Nick Foy, CFP®
Over the past couple of weeks, there’s been a pretty big shift in the news cycle: constant talk of a global pandemic gave way in a sudden, startling fashion to conversations about race after George Floyd was brutally killed, on video, in broad daylight, by a white police officer in Minneapolis.
Protests and riots have ensued, and a whole new level of anger has been uncovered as people have responded to the broader treatment of black Americans by law enforcement. It’s led to some uncomfortable conversations, and many white Americans have started to discover (or better vocalize their understanding of) the inequities that exist in our society.
By just about any definition, I was born on third base. I was born in early 1980’s America, into a home with two loving parents, into a neighborhood with great schools, and little crime. And I have white skin. I controlled none of this. I’ve never felt scrutinized when I walk into a store. I’ve never had an uncomfortable run-in with the cops. I’ve never been denied a job opportunity because of the amount of melanin in my skin.
As a kid, I’m not sure that I realized the implicit advantages I was afforded thanks to my fortuitous situation, but my Dad would travel all over the world for his job, and he’d always come back home to California and tell us we were so lucky to live where we did. He was right. But not everyone is so lucky, even in America.
We’re working hard to instill grateful attitudes into our kids. Not guilty. Grateful. They’re lucky to have been born into our household, and with that reality comes a great responsibility. It means we should work to help those in need. The oppressed. In fact, it’s demanded of us.
Last weekend, we took our kids to a rally in uptown Charlotte. It was put on by a few churches, and there were probably 3,000 people; lots of different skin tones too. It’s good to see that people are making a public effort to be known as healers.
I love when people from different backgrounds with unique experiences get together. I’m on a WhatsApp chat with some guys on my water polo team. It’s the craziest mix of people you’ll ever see: A Greek, two Egyptians, a Brazilian, an Italian, a Mexican, and a few Americans all jabbering together. And everyone lives in a mid-sized city in the American south. This isn’t New York, or London. I think it’s remarkable. It gives me hope for humanity. Sometimes the Egyptians write in Arabic, and I have no clue what they’re saying.
One thing I’ve found, after having some hard conversations with family and friends, is that most people really want to help make things better for everyone. Another thing I’ve found is that most people really don’t know how. Instagram hashtags are a decent start, but it’ll take more than that. Rallies are good, but it’ll take more than that too.
It seems like, for the first time, more white people are catching on to this reality. When I see photos from protests in the 1960’s, there are a few token white guys, but mostly it’s black people marching together without much support from anyone else. More recently, the protests have had all sorts of different people all fighting for the same thing. It’s taken a while, but we’re finally figuring out that it’s better to support people in need. After all, the world is a more beautiful and interesting place when everyone is given the chance to prosper.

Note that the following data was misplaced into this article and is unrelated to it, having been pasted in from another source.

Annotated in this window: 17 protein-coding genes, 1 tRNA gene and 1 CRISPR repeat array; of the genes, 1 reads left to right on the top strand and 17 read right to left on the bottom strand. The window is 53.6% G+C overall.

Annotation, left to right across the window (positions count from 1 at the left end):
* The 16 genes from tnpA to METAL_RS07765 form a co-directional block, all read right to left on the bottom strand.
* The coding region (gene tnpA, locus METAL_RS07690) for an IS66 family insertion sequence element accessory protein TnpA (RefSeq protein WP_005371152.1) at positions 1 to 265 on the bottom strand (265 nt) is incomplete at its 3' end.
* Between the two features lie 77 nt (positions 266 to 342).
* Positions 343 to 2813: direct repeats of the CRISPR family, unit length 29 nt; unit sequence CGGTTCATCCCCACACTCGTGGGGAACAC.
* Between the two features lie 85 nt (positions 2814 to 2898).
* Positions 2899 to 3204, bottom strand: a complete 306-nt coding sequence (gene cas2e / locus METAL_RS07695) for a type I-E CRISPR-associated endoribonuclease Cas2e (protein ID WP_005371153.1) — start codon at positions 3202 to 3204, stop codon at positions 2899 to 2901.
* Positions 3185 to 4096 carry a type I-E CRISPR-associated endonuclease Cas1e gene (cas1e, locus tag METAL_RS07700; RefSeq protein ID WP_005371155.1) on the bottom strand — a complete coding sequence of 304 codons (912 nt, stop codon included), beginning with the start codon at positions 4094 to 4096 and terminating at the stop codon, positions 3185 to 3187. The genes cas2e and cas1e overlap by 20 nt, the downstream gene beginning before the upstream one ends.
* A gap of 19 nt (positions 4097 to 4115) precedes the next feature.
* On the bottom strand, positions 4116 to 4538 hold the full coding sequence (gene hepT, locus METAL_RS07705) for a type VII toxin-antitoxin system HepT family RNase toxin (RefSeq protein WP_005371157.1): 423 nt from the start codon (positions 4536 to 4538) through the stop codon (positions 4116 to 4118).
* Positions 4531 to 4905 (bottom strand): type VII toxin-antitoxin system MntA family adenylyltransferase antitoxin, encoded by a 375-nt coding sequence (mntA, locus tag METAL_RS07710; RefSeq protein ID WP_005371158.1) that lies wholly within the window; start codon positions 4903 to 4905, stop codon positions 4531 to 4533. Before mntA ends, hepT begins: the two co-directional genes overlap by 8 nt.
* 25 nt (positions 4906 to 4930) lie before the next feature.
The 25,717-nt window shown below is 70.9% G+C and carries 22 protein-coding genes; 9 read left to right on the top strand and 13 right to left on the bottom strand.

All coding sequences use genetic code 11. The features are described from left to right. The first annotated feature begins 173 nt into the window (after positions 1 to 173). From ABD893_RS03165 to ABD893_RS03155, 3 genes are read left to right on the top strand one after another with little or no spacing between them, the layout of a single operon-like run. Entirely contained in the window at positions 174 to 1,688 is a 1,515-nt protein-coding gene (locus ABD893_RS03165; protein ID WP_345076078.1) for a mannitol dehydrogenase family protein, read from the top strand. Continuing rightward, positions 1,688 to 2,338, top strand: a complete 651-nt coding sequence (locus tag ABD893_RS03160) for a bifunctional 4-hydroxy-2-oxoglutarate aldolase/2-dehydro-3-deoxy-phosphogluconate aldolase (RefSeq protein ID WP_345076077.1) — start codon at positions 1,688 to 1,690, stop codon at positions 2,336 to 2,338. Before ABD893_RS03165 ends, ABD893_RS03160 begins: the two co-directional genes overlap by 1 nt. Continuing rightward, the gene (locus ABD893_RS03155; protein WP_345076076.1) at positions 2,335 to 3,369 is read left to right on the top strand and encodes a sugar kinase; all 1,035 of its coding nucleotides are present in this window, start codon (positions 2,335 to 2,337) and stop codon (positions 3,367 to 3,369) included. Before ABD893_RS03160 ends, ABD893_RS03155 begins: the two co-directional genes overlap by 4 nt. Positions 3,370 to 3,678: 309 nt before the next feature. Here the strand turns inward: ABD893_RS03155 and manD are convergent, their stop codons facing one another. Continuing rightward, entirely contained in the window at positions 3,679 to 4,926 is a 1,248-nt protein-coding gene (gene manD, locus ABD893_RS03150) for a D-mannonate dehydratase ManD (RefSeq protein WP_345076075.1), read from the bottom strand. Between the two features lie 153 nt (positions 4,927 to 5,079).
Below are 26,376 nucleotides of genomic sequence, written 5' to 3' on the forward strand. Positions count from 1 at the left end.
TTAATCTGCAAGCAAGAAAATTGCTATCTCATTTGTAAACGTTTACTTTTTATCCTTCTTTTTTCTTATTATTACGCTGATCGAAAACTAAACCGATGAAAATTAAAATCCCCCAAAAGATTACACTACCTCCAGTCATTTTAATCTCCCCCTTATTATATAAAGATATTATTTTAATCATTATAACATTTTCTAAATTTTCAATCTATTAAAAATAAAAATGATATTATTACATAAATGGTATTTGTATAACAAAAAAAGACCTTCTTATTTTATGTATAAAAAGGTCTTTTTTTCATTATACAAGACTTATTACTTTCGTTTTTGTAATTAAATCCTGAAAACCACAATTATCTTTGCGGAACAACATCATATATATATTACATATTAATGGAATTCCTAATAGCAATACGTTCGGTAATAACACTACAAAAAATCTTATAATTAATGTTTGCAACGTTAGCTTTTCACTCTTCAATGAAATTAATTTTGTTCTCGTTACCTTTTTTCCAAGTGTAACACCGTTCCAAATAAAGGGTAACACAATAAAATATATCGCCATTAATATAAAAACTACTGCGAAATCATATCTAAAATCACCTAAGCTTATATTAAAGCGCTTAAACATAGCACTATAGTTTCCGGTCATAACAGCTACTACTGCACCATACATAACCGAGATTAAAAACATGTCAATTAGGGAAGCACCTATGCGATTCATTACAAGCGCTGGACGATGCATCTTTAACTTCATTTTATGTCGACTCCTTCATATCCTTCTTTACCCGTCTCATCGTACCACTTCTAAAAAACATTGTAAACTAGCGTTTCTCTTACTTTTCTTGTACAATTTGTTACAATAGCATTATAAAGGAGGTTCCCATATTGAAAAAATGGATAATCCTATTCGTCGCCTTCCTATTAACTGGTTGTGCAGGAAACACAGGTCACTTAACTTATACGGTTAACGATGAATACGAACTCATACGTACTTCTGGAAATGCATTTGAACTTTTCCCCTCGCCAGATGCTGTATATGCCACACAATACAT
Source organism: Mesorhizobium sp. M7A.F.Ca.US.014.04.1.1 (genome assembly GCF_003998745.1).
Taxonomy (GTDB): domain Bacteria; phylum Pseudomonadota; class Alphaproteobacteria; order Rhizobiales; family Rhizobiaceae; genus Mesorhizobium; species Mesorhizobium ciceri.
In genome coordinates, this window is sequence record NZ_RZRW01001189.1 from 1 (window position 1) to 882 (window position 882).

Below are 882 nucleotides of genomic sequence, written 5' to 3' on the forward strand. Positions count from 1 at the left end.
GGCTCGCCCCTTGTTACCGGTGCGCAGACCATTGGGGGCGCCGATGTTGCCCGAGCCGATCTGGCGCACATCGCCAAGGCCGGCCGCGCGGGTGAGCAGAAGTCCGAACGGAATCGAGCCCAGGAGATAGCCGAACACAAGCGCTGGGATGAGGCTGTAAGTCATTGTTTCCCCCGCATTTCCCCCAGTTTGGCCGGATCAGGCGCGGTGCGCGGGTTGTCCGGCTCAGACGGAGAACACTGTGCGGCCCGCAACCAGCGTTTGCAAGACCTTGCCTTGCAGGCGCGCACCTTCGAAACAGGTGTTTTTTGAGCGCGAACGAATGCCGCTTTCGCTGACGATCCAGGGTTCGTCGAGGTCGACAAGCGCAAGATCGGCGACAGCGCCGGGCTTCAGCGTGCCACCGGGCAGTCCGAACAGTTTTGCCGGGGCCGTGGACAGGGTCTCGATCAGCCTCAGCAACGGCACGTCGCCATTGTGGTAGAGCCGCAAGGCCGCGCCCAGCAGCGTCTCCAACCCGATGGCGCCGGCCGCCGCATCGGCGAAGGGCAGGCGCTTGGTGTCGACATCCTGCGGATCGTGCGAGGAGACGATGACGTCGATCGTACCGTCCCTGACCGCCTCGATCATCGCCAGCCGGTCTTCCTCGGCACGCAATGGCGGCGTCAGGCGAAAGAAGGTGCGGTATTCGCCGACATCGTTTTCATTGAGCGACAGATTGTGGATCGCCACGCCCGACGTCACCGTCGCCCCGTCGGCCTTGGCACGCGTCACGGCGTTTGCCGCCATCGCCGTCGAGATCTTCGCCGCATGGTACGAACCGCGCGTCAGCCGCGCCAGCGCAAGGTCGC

I’m not convinced, though, that every person knows where to plug in and help. We want to make an impact, we just might not know how.
Over the past few years, I’ve gotten to know some people and organizations that are doing impressive work to help people in need; mostly people of color. I thought I’d highlight some of their efforts to give some ideas for places you might want to support, either with your time, your money, or both.
My friend Matt is an attorney at a fancy firm in Charlotte. He’s from northern Kentucky originally, and he moved to North Carolina to play soccer in college. Matt is one of the most positive people I know. One thing I love about Matt is that he loves to eat. Someday you should ask him about his typical order at McDonald’s.
Matt serves on the board of directors for UrbanPromise, and he’s really passionate about their work. UrbanPromise serves kids through summer camp and after-school programs, and hires high school students to mentor and tutor the younger kids. The mentors are called StreetLeaders.
Over the last five years, 100% of the 68 senior StreetLeaders have graduated high school on time and have been accepted into college. Almost all are first-generation college students. Most of them come from historically disadvantaged communities.
Matt feels a deep obligation to support kids who aren’t as fortunate as he was growing up, and he feels a burden to make a difference in the lives of kids who need people to show them they’re important. He plugged into an organization already at work, and he’s inviting other people to learn more about the mission and vision of UrbanPromise.
Project One Scholarship Fund
My friend Neal left a career in finance to start Project One in 2009. Neal was raised by a single mom in Texas, and she couldn’t afford to send him to college (even though he qualified).
A friend’s grandfather volunteered to pay for him to go to school at Baylor University. Later in life, he felt a deep desire to help pay for other kids to go to school, and Project One was born.